The Five Frisks Away Stop-And-Frisk Facts
The co-hosts of Fox News' The Five struggled to grasp the facts surrounding the New York City Police Department's (NYPD) use of a law enforcement tool known as stop-and-frisk. In their rush to attack a federal court decision finding the NYPD tactics violated the Fourth and Fourteenth Amendments of the Constitution, the Fox figures bungled even the most basic stop-and-frisk facts.
Federal judge Shira Scheindlin ruled  on August 12 that the NYPD's use of stop-and-frisk violated the constitutional rights of minorities in New York City. According to the New York Times, Scheindlin determined that "the Police Department resorted to a 'policy of indirect racial profiling' as it increased the number of stops in minority communities. That has led to officers' routinely stopping 'blacks and Hispanics who would not have been stopped if they were white.'" Indeed, between 2011 and 2012, nearly nine out of ten people  stopped by NYPD for a stop-and-frisk were black or Hispanic.
Fox's The Five responded by attacking the decision with a litany of falsehoods about stop-and-frisk, mangling even the most basic aspects of the practice.
Various co-hosts claimed the NYPD's stop-and-frisk policy was behind the reduction in murder rates and firearms confiscations in New York City.
While New York's violent crime rates are indeed falling, statistics indicate this is not due to the NYPD's accelerated stop-and-frisk program. New York's murder rate began dropping before stop-and-frisk was ramped up. According to Forbes contributor Naomi Robbins , the "astronomical increase in stop-and-frisk came well after the significant decrease in number of murders, and thus cannot be the cause of the drop." As for guns, fewer than  0.5 percent of stop-and-frisk stops produce one, according to the New York Civil Liberties Union:
Tellingly, the hosts ignored the fact that multiple cities  without similar stop-and-frisk policies have had greater reductions in violent crime than New York.
Co-hosts Gutfeld and Guilfoyle dismissed the court's ruling that stop-and-frisk was being implemented in a racially discriminatory manner, even dubiously claiming that the practice enjoys popular support in areas where it's being utilized most frequently. Guilfoyle argued that being stopped and frisked by police officers is "not unreasonable ... it's not that intrusive." Gutfeld claimed that "none of the anti-stop-and-frisk people live in areas plagued by violence ... you can go and condemn this stop-and-frisk without experience [sic] the consequences."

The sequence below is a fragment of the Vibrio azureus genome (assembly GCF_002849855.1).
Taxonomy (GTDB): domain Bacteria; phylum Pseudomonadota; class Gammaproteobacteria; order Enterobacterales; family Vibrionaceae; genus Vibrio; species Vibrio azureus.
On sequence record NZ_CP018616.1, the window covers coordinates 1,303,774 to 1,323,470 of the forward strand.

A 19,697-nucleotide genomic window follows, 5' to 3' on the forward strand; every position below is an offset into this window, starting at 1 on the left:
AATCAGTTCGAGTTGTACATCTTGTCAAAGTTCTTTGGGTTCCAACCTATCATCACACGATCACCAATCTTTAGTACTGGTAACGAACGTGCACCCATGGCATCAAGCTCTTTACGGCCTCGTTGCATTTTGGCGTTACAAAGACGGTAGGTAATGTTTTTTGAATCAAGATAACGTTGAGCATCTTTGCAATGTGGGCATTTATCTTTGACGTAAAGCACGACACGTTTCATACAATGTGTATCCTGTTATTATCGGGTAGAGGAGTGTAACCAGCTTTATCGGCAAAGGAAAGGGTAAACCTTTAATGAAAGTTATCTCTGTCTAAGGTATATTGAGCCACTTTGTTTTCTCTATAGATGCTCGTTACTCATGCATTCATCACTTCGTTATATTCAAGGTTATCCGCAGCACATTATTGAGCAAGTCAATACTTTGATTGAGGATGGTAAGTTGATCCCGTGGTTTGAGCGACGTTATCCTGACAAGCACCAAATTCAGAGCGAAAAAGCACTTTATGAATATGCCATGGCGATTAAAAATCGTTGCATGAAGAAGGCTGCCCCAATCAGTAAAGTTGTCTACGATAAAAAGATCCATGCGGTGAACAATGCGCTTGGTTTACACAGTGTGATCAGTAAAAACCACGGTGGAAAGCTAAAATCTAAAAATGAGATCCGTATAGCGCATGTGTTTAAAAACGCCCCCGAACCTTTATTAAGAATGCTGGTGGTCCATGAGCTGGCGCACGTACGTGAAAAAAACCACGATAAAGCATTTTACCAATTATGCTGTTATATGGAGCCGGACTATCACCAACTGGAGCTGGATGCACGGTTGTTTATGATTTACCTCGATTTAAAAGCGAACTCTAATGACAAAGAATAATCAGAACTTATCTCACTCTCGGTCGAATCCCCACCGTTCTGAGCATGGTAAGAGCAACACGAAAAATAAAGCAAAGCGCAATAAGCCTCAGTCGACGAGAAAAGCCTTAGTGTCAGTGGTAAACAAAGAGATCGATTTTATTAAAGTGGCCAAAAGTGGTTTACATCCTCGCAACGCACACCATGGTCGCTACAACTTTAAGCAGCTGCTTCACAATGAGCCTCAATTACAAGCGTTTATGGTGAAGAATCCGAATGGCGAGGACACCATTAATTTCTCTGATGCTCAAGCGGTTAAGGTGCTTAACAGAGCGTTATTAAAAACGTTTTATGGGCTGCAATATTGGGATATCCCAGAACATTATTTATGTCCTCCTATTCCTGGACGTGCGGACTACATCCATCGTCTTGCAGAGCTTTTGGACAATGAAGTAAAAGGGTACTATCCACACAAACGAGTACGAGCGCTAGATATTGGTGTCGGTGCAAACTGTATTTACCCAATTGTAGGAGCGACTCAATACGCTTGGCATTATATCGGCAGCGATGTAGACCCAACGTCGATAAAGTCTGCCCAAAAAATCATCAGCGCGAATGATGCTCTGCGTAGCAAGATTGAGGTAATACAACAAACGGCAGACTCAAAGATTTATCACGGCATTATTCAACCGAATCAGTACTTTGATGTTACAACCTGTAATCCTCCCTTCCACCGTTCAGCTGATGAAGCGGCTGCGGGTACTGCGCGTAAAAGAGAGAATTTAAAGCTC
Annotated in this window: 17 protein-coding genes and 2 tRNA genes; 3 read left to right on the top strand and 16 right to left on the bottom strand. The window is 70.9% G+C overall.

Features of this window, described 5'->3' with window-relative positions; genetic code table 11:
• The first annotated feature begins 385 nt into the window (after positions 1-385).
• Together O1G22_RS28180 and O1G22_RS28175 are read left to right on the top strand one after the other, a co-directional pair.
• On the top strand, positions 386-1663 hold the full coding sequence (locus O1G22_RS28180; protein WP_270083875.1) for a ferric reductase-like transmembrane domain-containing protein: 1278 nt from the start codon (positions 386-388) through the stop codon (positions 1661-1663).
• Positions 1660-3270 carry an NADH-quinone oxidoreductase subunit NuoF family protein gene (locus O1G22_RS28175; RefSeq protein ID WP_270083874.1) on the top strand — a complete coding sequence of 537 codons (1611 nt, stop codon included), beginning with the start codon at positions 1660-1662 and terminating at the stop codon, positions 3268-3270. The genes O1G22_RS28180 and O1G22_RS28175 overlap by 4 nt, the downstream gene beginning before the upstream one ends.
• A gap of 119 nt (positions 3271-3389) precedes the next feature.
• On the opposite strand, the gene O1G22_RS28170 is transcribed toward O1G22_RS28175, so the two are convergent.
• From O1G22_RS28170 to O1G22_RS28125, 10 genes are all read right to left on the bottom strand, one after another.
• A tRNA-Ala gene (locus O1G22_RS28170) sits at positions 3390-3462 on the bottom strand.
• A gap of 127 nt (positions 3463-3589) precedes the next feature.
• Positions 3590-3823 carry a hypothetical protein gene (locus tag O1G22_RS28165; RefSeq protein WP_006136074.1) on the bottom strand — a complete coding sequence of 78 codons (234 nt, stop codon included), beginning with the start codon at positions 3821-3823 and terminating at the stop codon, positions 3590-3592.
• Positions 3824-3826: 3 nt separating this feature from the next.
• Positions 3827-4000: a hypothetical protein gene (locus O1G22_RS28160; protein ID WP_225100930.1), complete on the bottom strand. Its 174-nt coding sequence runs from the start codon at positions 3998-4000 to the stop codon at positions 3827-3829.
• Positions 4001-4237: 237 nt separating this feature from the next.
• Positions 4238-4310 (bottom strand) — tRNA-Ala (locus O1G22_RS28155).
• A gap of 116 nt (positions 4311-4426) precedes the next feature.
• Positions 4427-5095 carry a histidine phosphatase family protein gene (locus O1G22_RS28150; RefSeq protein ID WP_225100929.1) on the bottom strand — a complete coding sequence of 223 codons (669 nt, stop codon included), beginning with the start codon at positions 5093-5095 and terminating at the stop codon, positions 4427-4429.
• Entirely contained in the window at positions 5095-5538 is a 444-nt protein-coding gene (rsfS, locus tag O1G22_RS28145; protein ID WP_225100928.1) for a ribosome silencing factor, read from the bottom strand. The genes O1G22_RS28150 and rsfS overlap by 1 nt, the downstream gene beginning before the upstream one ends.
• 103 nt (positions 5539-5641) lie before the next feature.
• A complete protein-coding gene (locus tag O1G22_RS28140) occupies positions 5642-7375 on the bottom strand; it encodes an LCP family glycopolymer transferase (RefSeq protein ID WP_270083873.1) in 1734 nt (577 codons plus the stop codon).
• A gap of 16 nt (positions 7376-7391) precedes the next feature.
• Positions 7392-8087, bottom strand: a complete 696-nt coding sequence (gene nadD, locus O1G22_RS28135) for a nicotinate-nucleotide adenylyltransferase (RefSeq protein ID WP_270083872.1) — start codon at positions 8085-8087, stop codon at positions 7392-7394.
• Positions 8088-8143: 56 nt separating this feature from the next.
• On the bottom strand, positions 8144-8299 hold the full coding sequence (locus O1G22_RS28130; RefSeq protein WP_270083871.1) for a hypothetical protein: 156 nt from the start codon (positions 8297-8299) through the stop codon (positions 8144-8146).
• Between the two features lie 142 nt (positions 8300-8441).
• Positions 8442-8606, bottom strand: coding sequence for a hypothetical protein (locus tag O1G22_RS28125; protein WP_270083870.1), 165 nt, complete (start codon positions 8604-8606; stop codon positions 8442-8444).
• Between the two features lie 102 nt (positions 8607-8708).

Gutfeld went on to unironically co-opt a punchline  from Comedy Central's The Daily Show to support his argument in favor of stop-and-frisk, arguing that stop-and-frisk is analgous to the Transportation Security Agency at an airport: "When we fly, we are stopped, but we deal with it, because we don't want to be blown out of the sky ... So if people get upset, they have to, I guess, learn to live with it because it helps their community."
Despite the pair's claim, polling has shown  that only 25 percent of African-American New Yorkers -- who have been the primary targets of stop-and-frisk -- approve of the tactic. According to USA Today, overall approval for stop-and-frisk is a mere 45 percent city-wide.
Co-host Eric Bolling's contribution to the fray came in the form of a tragically off-base misunderstanding about what the stop-and-frisk controversy is all about -- he confused the constitutionality of stop-and-frisk as a law enforcement tool with the NYPD's ramped-up policy of systematic stops found to violate the constitution. Bolling argued that the stop-and-frisk debate is a non-controversy, because stop-and-frisk was found to be constitutional by the Supreme Court in Terry v. Ohio, saying "That was 1968. Forty-five years ago it's been in place. Now all of a sudden it's become unreasonable?"
The constitutionality of the stop-and-frisk practice as a police tool is not at issue, however. The question is in how the NYPD utilized the practice. Time pointed out  that "use of Stop and Frisk increased in New York after the 1994 introduction of CompStat, a statistics-based crime tracking system." Since 1994, the number of stops has increased dramatically, and as Time noted, "did not affect New Yorkers uniformly":
While proactive searches are common practice in many police departments, use of Stop and Frisk increased in New York after the 1994 introduction of CompStat, a statistics-based crime tracking system. For the past decade, the number of UF-250 forms (the document NYPD officers fill out when they stop and frisk someone) filed by a unit has factored into its performance grade, creating an incentive for more stops. The tactic was also the centerpiece of a 2002 effort to find and remove more guns from city streets.
But the stops did not affect New Yorkers uniformly. The vast majority occurred in lower-income, minority neighborhoods. From 2003 to 2008, the highest cumulative number of stops occurred in poorer neighborhoods such as East Harlem, Brooklyn's East New York and Jamaica, Queens. The neighborhoods with the lowest number of stops were wealthier parts of the city such as downtown and midtown Manhattan and Brooklyn's Park Slope. In 52% of 4.4 million stops between 2004 and 2012, the person stopped was black. In 31%, the person was Hispanic.
In ruling for the targets of these stops, Scheindlin put in motion a process to undo that alleged bias. She appointed a federal monitor, an independent lawyer from the New York office of Arnold and Porter, Peter L. Zimroth, to oversee reforms at the NYPD, which will likely involve more training for police, better supervision of officers, and changes to the way data is collected and analyzed.
None of these facts are likely to sway The Five, however. As Guilfoyle noted, she's not interested in playing "number gymnastics" when it comes to debating a policy about which she's already made up her mind.